The Summer of Dust

  • 10 Apr - 16 Apr, 2021
  • Mag The Weekly
  • Fiction

While reminiscing the past, he all of a sudden remembered what he had gone through.

For the remainder of that summer I had very little to complain about. I could put it more strongly and say that those were probably the happiest few weeks of my life. Balgeet exceeded all my fantasies as a lover. There was no limit to the love and warmth she could give to both of us, or to the depth of the tenderness that she left me with when I was utterly dreaming just about her. Just the memory of sitting together, chatting and feeling her heartbeat so close to me, can still bring tears to my eyes when I think about it. In the daytime I wanted to hold her hand all the time, to maintain physical contact, touch her glossy hair. I really couldn’t leave her alone. I don’t think I’ve ever been like that with anybody else.

I got through the work very quickly. After a bit of experimentation I became a minimally competent plasterer. My greatest triumph was getting the beastly stuff to stick to the ceiling, against all the laws of Newton and Einstein. The trick was to do it in very thin layers, allowing each to almost dry before applying the next. I got a book out from the library that explained how to get a proper flat surface. My work wasn’t perfect but it was acceptable and I was immensely proud of it.

He then quickly came out of his thoughts. “Mr Danny,” he began, speaking more quietly than I had ever heard him speak before, “I don’t normally discuss family business with anybody, but I believe that you are a good man, and out of respect I will try to answer your questions.”

I sank back into my seat and he flipped onto the centre of the couch, his bulk almost

filling it.

“Nobody has forced Balgeet to do anything,” he began. “This marriage is a way of giving her back her good name. It restores her respectability. It means she becomes a member of this community again. I’m talking about other people now, in my eyes Balgeet has never been anything but a wonderful girl.”

At last I found my voice. “I want you to tell me,” I said coldly. “I want to know…” I couldn’t use the word but King knew what I meant.

“You think very badly of us, Mr Danny. No, it wasn’t anybody in the family. In her early teens she went a little bit wild. Yes, just like any other teenager. Just like a British teenager. Pop music and discos and all that fun I guess. All-night parties and god knows what kind of drugs getting handed around. Our community is no better at coping with those things than yours is, Danny. Does that surprise you?”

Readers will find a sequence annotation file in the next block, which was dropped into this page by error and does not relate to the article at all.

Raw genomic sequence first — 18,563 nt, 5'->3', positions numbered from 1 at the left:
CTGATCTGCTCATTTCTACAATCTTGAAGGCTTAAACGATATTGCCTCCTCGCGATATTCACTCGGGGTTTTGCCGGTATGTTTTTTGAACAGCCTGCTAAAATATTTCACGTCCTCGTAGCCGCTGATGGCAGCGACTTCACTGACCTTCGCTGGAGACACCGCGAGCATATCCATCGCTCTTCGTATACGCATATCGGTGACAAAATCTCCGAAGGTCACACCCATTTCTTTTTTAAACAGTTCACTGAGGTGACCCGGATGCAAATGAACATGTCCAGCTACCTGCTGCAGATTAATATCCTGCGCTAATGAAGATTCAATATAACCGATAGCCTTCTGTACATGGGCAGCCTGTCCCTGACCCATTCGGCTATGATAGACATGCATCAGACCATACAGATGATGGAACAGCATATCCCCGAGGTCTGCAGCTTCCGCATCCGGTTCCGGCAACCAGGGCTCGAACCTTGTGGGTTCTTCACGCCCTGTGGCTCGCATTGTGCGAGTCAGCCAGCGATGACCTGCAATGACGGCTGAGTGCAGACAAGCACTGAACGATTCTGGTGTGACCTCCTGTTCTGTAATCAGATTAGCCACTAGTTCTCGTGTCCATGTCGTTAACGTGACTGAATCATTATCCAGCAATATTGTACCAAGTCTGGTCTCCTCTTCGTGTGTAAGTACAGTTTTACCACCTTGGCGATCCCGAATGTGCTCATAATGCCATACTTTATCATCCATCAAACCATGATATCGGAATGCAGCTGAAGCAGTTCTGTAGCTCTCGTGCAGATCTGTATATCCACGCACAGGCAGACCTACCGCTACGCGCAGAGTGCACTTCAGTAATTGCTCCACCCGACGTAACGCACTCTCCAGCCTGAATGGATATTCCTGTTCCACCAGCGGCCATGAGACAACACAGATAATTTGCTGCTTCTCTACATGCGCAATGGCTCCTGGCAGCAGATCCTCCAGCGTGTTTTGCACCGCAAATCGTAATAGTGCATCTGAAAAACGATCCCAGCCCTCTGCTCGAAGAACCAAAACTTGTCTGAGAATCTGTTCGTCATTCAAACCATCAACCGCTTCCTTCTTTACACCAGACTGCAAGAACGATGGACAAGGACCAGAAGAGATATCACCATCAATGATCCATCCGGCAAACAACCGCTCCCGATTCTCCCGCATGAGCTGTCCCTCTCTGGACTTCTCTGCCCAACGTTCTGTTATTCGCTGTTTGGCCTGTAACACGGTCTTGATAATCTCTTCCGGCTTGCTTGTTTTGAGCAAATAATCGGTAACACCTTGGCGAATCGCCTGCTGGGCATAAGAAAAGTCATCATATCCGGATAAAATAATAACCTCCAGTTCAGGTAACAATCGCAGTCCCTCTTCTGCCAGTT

“I…suppose it shouldn’t…”

“No, it shouldn’t. Everything is coming apart; the whole world is changing for everybody. Maybe good things will come out of it, I don’t know. Maybe thereÊwillÊbe love and peace. Maybe your generation won’t have to fight a World War like my generation did. I can’t see into the future. All I can do is try to hold things together right now, while we’re waiting, and try to stop people from getting hurt.”

“And…you say that Balgeet really chose this marriage…I can’t believe that. How could such a thing be?”

“This way, Balgeet keeps her options open. If she wants to turn her back on this community in the future she can. We won’t try to stop her. We’re not Martians, Danny – or monsters. Bad things do happen in our community and sometimes we’re stubborn and bigoted, but we don’t treat our women like cattle. You’re wrong about that.”

“I’m sorry,” I stammered, “I shouldn’t have said that.” He dismissed it with a wave.

I tried to understand the enormity of what had happened. “She could come back to England with this husband, couldn’t she?”

“Of course she could, if that’s what they decide to do.”

I watched him closely. “But you don’t think that’s going to happen, do you?”

“Anything could happen. They might divorce. Or they might live perfectly happy in India. The point is, now she has the choice. She can decide whether she wants the Western ways, or our ways. The time is coming when we’ll all have to make that choice. All I did was lay out the options, as honestly as I could.”

He paused but I could think of nothing to say.

“About your rent – there is none. Our arrangement continues until you want to move on. Don’t thank me for that. It was Balgeet’s idea. We can’t refuse her anything, either of us, can we?”

You must know by now that you were my last little fling before I settled down. Every girl is allowed one of those, isn’t she? At least that was what I wanted it to be, but it got a little bit out of control.

I’m really sorry for hurting you. I know that I did. I don’t think I realised back then that men have feelings too. Even Western men. What chance has a Martian of understanding an earthling?

I can tell you about my life in a couple of sentences. It has been very simple, very ordinary. I still have the same husband and we have three girls. It’s funny, most Indian men want boys, but my husband only ever wanted girls, and that’s what we’ve got. King was right; he’s a good and honest man. And his plastering is a little bit better than yours.

I never finished my degree.

I suppose I could have, but other things just got in the way and I never did. And that brings me to my reason for writing. My youngest daughter is going to your College to study Information Technology. It’s the big thing over here, everybody wants to get qualified. Her name is Asha. She’s very like I was back then, so I wanted to ask you not to manipulate her.

Only joking – I want to ask you to look after her, like King looked after me. Will you do that for me, Uncle Danny?

I was going to end with ‘love’ but that wouldn’t be appropriate for a respectable married Indian lady, would it? So, I’ll just say that not one day of my life has gone by without thinking about you, and I don’t suppose one ever will.

Your Balgeet.